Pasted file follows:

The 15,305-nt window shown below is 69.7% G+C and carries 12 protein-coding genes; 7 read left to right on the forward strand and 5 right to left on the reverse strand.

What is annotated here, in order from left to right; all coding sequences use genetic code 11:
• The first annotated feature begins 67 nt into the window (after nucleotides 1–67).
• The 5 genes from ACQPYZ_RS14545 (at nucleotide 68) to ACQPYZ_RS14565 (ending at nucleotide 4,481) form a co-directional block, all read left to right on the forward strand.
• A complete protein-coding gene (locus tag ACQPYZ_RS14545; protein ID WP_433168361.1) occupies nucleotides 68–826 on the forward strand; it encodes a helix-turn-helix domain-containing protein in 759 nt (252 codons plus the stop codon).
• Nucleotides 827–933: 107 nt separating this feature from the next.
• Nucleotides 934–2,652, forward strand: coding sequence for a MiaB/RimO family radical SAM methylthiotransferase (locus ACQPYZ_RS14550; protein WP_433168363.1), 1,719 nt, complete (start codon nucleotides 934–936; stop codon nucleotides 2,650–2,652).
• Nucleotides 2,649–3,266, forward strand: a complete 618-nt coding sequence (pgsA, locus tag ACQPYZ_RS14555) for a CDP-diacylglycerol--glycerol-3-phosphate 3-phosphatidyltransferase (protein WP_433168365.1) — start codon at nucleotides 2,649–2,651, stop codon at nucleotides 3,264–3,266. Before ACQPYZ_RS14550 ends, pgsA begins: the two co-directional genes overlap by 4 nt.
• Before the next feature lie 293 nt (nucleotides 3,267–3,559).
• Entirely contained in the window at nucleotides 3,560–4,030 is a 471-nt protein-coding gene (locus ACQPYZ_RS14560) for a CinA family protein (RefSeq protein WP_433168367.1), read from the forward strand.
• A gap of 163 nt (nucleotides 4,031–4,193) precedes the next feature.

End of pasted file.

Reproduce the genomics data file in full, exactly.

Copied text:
The 15,305-nt window shown below is 69.7% G+C and carries 12 protein-coding genes; 7 read left to right on the forward strand and 5 right to left on the reverse strand.

What is annotated here, in order from left to right; all coding sequences use genetic code 11:
• The first annotated feature begins 67 nt into the window (after nucleotides 1–67).
• The 5 genes from ACQPYZ_RS14545 (at nucleotide 68) to ACQPYZ_RS14565 (ending at nucleotide 4,481) form a co-directional block, all read left to right on the forward strand.
• A complete protein-coding gene (locus tag ACQPYZ_RS14545; protein ID WP_433168361.1) occupies nucleotides 68–826 on the forward strand; it encodes a helix-turn-helix domain-containing protein in 759 nt (252 codons plus the stop codon).
• Nucleotides 827–933: 107 nt separating this feature from the next.
• Nucleotides 934–2,652, forward strand: coding sequence for a MiaB/RimO family radical SAM methylthiotransferase (locus ACQPYZ_RS14550; protein WP_433168363.1), 1,719 nt, complete (start codon nucleotides 934–936; stop codon nucleotides 2,650–2,652).
• Nucleotides 2,649–3,266, forward strand: a complete 618-nt coding sequence (pgsA, locus tag ACQPYZ_RS14555) for a CDP-diacylglycerol--glycerol-3-phosphate 3-phosphatidyltransferase (protein WP_433168365.1) — start codon at nucleotides 2,649–2,651, stop codon at nucleotides 3,264–3,266. Before ACQPYZ_RS14550 ends, pgsA begins: the two co-directional genes overlap by 4 nt.
• Before the next feature lie 293 nt (nucleotides 3,267–3,559).
• Entirely contained in the window at nucleotides 3,560–4,030 is a 471-nt protein-coding gene (locus ACQPYZ_RS14560) for a CinA family protein (RefSeq protein WP_433168367.1), read from the forward strand.
• A gap of 163 nt (nucleotides 4,031–4,193) precedes the next feature.